Measurement of apoptosis using the TUNEL assay revealed that, at E13.5, the number of apoptotic cells was low in both the control and PSEN-null kidney, and no appreciable differences could be identified (data not shown). However, at E15.5, the number of apoptotic cells was significantly higher in the PSEN-null kidney when compared with the control (Fig. 6B, compare a with b). Quantitative analysis showed that only 0.93% of the cells was apoptotic in the control, while the percentage of apoptotic cells reached 6.34% in PSEN-null. The apoptotic cells were widespread with the majority localized to the peripherial mesenchyme (Fig. 6B, part b, arrowheads). The enhanced general apoptosis would contribute to the reduced kidney size in PSEN-null mutant.

Using co-immunostaining to detect the activated form of caspase 3 and NCAM (Fig. 6B, parts c,d), we were able to evaluate the apoptotic profile of the renal structures. Similar to the control, pretubular aggregates and renal vesicles in PSEN-null exhibited no caspase 3 activity. However, high caspase 3 staining was observed in NCAM-positive tubular structures in the PSEN-null kidney (Fig. 6Bd, arrow). Similar to the TUNEL staining, cortical mesenchyme also showed higher caspase 3 activation (Fig. 6B, part d, arrowheads). Overall, our results suggest that defective patterning of immature distal tubules in the absence of presenilins leads to the attenuation of nephrogenesis and enhanced apoptosis.

Analysis of Notch pathway molecules in kidney development

Because an impaired Notch signal transduction is considered the leading mechanism for the somite patterning defect of PSEN-null mice, we assessed the expression of Notch pathway molecules in E14.5 PSEN-null kidneys. First, we examined cell types exhibiting the presenilin γ-secretase activity by immunostaining with an antibody that recognizes a PSEN-cleaved and activated form of Notch1, the Notch intracellular domain (NICD) (Fig. 7A). Co-staining with an anti-cytokeratin 8 antibody (CK8) marked the ductal derivatives. NICD was not expressed above background in ureteric bud epithelium in both the control and PSEN-null samples (Fig. 7A). In the control kidney, NICD immunoreactivity could be detected in pretubular aggregates/renal vesicles (Fig. 7Aa), and comma- and S-shaped bodies (data not shown). PSEN-null kidney was devoid of NICD although pretubular aggregates were present (Fig. 7A, part b). Notch activation was correlated with expression of its downstream target Hesr1 (Hey1 – Mouse Genome Informatics) (Kokubo et al., 1999) in the control (Fig. 7B, part a). By contrast, Hesr1 expression cannot be detected in PSEN-null mutant (Fig. 7Bb), consistent with an obligatory role of presenilins in Notch processing and signaling. The residual signal probably results from staining of blood vessels that also express Hesr1. These results support the idea that a presenilin-mediated nephrogenic signal is derived from the mesenchyme, and that presenilin-dependent Notch activation and signaling is the mechanism in operation.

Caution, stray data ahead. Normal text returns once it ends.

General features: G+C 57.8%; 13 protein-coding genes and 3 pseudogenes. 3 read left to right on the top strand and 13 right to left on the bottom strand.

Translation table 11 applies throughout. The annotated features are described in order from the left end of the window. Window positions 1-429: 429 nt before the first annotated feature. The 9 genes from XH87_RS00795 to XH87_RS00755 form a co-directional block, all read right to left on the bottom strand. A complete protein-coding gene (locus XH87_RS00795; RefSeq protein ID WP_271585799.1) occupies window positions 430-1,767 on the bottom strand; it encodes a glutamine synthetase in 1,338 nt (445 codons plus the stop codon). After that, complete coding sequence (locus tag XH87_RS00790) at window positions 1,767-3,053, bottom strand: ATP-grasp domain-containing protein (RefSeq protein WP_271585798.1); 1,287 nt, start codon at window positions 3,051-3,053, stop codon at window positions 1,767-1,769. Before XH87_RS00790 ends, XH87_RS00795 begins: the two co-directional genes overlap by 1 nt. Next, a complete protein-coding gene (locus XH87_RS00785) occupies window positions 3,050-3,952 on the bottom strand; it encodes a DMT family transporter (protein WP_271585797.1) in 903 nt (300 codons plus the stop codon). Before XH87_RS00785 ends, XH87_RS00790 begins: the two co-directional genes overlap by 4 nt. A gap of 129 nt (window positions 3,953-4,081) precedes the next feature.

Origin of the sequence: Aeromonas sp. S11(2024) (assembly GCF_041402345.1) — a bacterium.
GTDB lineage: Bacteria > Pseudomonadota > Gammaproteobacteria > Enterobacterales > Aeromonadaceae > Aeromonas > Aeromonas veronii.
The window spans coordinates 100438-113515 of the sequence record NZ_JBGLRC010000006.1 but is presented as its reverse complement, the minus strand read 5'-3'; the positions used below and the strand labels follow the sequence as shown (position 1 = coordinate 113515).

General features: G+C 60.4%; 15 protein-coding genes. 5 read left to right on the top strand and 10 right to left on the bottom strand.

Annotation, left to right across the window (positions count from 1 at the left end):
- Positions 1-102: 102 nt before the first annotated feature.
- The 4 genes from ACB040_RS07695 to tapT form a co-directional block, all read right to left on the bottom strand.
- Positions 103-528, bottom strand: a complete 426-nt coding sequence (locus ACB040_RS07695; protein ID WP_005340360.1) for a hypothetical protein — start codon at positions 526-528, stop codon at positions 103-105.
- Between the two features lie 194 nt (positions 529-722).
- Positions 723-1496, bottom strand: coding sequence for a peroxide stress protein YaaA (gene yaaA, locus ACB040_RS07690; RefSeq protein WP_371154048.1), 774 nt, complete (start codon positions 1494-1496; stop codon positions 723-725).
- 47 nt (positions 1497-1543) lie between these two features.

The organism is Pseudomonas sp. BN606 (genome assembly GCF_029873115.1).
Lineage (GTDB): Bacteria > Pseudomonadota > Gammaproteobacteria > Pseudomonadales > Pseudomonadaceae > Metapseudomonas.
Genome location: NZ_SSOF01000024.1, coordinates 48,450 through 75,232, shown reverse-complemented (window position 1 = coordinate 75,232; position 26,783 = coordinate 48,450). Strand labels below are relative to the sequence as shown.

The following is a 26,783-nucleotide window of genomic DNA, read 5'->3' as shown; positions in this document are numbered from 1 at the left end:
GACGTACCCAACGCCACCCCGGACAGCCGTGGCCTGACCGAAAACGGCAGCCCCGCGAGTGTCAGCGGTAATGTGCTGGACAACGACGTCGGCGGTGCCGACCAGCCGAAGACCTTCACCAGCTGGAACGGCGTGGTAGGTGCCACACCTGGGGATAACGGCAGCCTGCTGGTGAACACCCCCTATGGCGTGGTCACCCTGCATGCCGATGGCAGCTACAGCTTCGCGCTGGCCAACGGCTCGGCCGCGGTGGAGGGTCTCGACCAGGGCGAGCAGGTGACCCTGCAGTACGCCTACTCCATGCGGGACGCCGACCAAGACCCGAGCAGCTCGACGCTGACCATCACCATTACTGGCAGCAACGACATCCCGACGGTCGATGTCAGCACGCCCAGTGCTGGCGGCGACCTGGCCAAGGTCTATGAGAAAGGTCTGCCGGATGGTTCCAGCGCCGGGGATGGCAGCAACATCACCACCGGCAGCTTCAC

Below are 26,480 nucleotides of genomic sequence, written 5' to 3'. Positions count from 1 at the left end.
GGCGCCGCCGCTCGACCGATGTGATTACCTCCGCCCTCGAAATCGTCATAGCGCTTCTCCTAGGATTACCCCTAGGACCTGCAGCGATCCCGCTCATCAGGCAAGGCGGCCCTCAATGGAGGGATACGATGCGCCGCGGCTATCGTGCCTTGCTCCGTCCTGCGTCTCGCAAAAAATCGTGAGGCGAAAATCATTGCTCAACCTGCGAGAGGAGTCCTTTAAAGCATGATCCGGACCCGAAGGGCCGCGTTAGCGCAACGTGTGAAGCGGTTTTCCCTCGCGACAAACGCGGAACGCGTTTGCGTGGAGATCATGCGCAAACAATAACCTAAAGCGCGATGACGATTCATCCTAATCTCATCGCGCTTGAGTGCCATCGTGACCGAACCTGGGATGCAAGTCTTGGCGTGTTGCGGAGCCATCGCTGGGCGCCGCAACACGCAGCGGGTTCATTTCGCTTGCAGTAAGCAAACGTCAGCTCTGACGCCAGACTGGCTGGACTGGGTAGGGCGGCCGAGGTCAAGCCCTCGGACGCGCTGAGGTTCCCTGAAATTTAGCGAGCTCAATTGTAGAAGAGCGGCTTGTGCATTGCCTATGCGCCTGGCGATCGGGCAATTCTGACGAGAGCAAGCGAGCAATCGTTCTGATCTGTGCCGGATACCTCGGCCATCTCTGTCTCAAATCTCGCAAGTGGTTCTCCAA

Fig. 7.

Notch pathway analysis in the control (left) and PSEN-null (right) kidneys. (A) Immunohistochemical staining of presenilin-dependent NICD (green) expression. Ureteric bud was marked by cytokeratin 8 (CK8, red). (B-D) In situ hybridization analysis of Notch downstream target Hesr1 (B), Notch ligands Jag1 (C) and Dll1 (D). All are at E14.5 except C, parts c,d, which are at E16.5. Thin arrows indicate pretubular aggregates/renal vesicles; arrowheads indicate comma- and S-shaped bodies. Scale bars: in A, 20 μm for A; B, 100 μm for B-D.

We next investigated Notch ligands Jag1 and Dll1 expression by in situ hybridization. At E14.5, Jag1 was not expressed in condensed mesenchyme (Fig. 7C, part a,b, asterisks), but its expression was turned on in pretubular aggregates in both the PSEN-null kidney and the control (Fig. 7C, part a,b, arrows) and in comma-shaped bodies of the control kidney (Fig. 7C, part a, arrowhead). Interestingly, at E16.5, although Jag1 was strongly expressed in the control kidney (Fig. 7C, part c, arrowhead), its expression was almost undetectable in the mutant (Fig. 7C, part d). The loss of Jag1 is not caused by the absence of mesenchymal derivatives as NCAM-positive pretubular aggregates and renal vesicles could be readily identified in PSEN-null at this stage (Fig. 4A, part d). Therefore, this result suggests that Notch signaling is required for the maintenance of Jag1 expression during kidney organogenesis.

In situ hybridization analysis of another Notch ligand, Dll1, showed that, in contrast to Jag1, Dll1 was not expressed in condensed mesenchyme or pretubular aggregates. Dll1-positive staining could be seen in comma- and S-shaped bodies in the control kidney (Fig. 7D, part a, arrowheads), but no Dll1 expression could be detected in the PSEN-null at any stages of nephrogenesis (Fig. 7D, part b). This negative staining could be attributed by the lack of Dll induction caused by defective Notch signaling or by the absence of comma- and S-shaped bodies in PSEN-null mutant kidney. It is interesting to note that Dll1 expression seems to be restricted to a specific region of comma- and S-shaped bodies (Fig. 7D, part a, arrowheads), although the fate of these cells is not clear. Similar to NICD and Hesr1, both Notch ligands were not expressed in the ureteric bud, again supporting a cell autonomous mechanism of presenilin-dependent Notch signaling within the mesenchyme.


Role of presenilins in nephrogenesis